Transmission of microsporidia is believed to occur mainly via the fecal-oral route, with infected humans and animals or contaminated food and water to be the main source of infection. Main routes of transmission are inhalation, ingestion, skin trauma, congenital and sexual transmission. Microsporidia are characterized by the production of highly resistant spores that vary in size dependent on the species. Mature spores from species infecting humans are very small and range from 0.8μm to 5μm, a size similar to many bacteria. The spore contains a coiled polar filament or tube that unfolds and injects the sporoplasmic contents of the spore into the host cell under appropriate conditions of changes in pH or osmotic pressure. After the infective sporoplasm was transferred to the cell it undergoes two developmental stages, and the host cell eventually raptures and releases new infective spores into the environment.

Current lab projects

Over the years the focus of the Khan laboratory has been to study the development and maintenance of CD8+ T cell immunity during Toxoplasma gondii infection. The role of CD8+ T cell subsets in controlling chronic infection against this parasite is well established. Our laboratory has described the role of γ-chain cytokines, especially IL-15, in the induction and persistence of robust memory CD8+ T cell responses (Khan et al., J Exp Med, 2002).

Chronic toxoplasmosis is a major problem for HIV-infected and other immune-compromised individuals. The latest studies from our laboratory have demonstrated that during chronic toxoplasmosis CD8+ T cells, especially the memory population, exhibit increased expression of inhibitory markers like PD-1 and lose their functionality, resulting in the reactivation of latent infection. Administration of anti-PDL-1 antibody restores the CD8+ T cell response and animals are able to maintain the infection in a latent stage (Bhadra et al., PNAS, 2011, Bhadra et al., J Immunol, 2011).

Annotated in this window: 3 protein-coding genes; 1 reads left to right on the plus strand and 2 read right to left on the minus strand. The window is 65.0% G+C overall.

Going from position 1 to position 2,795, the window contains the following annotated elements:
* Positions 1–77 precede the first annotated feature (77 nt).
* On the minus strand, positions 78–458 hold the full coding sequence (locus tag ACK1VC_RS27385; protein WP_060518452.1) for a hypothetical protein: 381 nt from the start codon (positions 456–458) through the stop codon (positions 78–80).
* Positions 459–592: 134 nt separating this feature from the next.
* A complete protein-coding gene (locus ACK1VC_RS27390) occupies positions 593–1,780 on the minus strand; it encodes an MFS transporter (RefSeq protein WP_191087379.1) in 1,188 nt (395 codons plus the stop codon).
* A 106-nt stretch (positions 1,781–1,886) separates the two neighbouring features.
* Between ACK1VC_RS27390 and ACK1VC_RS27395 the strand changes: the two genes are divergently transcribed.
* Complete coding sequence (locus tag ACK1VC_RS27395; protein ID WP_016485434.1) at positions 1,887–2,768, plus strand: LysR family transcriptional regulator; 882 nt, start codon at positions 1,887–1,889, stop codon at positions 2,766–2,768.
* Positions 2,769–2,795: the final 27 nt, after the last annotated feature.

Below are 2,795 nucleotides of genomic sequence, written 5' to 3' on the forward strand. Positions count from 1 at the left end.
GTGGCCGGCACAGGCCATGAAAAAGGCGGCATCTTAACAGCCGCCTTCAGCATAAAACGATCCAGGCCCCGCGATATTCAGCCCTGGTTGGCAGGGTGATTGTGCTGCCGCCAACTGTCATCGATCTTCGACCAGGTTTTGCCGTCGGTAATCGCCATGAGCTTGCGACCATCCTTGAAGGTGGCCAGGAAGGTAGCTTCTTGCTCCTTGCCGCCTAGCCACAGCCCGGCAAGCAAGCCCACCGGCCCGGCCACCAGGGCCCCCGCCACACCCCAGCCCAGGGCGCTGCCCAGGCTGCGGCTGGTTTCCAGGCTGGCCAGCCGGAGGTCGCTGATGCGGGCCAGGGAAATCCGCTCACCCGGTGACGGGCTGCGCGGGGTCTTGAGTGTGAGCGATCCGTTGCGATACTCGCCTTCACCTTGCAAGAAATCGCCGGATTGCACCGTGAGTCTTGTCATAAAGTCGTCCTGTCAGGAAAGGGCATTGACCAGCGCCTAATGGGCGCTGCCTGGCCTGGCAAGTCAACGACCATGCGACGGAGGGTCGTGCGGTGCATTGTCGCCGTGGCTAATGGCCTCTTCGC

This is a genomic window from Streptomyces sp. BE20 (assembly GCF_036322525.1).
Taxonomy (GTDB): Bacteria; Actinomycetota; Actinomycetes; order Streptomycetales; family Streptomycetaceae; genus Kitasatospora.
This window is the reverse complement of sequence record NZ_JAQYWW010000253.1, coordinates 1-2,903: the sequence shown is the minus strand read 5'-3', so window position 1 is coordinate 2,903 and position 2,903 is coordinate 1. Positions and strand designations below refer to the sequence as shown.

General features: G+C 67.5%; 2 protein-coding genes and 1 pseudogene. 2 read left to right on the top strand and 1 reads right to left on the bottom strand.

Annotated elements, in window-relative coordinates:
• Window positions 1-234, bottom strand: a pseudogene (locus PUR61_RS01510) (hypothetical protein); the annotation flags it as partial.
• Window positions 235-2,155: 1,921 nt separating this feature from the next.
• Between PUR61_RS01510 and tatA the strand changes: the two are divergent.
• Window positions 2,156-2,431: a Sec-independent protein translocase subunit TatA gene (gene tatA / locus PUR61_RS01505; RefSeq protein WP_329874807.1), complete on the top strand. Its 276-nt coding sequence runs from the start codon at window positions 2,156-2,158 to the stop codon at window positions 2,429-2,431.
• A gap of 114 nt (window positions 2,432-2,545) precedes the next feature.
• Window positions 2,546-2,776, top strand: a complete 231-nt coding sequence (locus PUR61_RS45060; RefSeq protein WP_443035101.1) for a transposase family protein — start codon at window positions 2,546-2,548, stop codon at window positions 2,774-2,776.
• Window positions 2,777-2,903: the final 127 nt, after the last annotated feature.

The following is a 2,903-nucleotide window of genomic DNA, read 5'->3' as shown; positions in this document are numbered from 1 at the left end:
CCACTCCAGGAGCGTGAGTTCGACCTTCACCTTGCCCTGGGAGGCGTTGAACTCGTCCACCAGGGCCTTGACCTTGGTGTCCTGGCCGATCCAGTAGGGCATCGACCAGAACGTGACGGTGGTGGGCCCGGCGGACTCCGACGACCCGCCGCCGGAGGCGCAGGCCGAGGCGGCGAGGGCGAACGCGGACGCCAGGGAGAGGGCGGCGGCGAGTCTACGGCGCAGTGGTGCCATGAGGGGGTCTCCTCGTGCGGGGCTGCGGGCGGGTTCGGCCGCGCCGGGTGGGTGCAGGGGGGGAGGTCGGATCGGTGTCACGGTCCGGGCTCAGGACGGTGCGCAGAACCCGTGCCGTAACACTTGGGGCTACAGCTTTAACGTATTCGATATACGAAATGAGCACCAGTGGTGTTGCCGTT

Recently, we have made two important observations: 1) Once anti-PDL-1 treatment is stopped, CD8+ T cells’ dysfunctionality reappears and animals exhibit mortality due to toxoplasmic encephalitis. 2) Dysfunctional CD8+ T cells express other inhibitory markers in addition to PD-1, in particular LAG-3, 2B-4 and CD160. Interestingly, combinatorial blockade of PD-1 and LAG-3 results in prolonged survival even after the treatment has been stopped. The current focus of the laboratory is to investigate the antibody cocktail that can be administered for minimal time and can efficiently and irreversibly restore CD8+ T cell function. In addition, supplemental therapies, such as agonist CD40 administration that can be used along with anti-PDL-1 therapy, are also being studied.

The laboratory is also interested in exploring the priming of CD8+ T cells at the start of infection and evaluating the strategies that result in total parasite clearance so that chronic infection is not established.

As reported several years ago by our laboratory, CD4+ T cells are not primary effector cells during infection, although they play an important secondary role in the maintenance of the CD8+ T cell response, as reported several years ago by our laboratory (Casciotti et al., Infect Immun., 2002). We have recently observed that chronic infection compromises the functionality of CD4+ T cells, which could be an important cause for CD8+ T cell exhaustion and dysfunctionality. Although the helper role of CD4+ T cells in establishing CD8+ T cell immunity is well known, the mechanism remains somewhat elusive and could be dependent on the infection. This is an area of active research.

Our laboratory has also been investigating the protective mechanisms during infection with Encephalitozoon cuniculi, a microsporidia species relevant for human disease. Being an oral pathogen, E. cuniculi induces a strong intraepithelial lymphocyte (IEL) response in the gut mucosa.

Our group reported that CD8αβ IELs in the gut compartment are of critical importance for clearing the infection in that tissue (Moretto et al., J Immunol., 2004). The mechanism involved in the priming of the CD8αβ IEL response during infection is actively being investigated in our laboratory.

In our studies, we have observed an important role for IL-21, a cytokine produced by different T cell subsets, in the development of peripheral CD8+ T cell effectors against E. cuniculi infection. The precise role of IL-21 in the development of CD8+ T cell immunity in response to infection is currently being evaluated.

Furthermore, using an aging mouse model, we have recently reported that in an aging mouse model an increase of the down-regulatory cytokine TGFβ1 compromises the induction of the polyfunctional CD8+ T cell effector response (Bhadra et al., J Clin Invest, 2014). The mechanism involved in the TGFβ-mediated attrition of CD8+ T cell effector responses is being studied.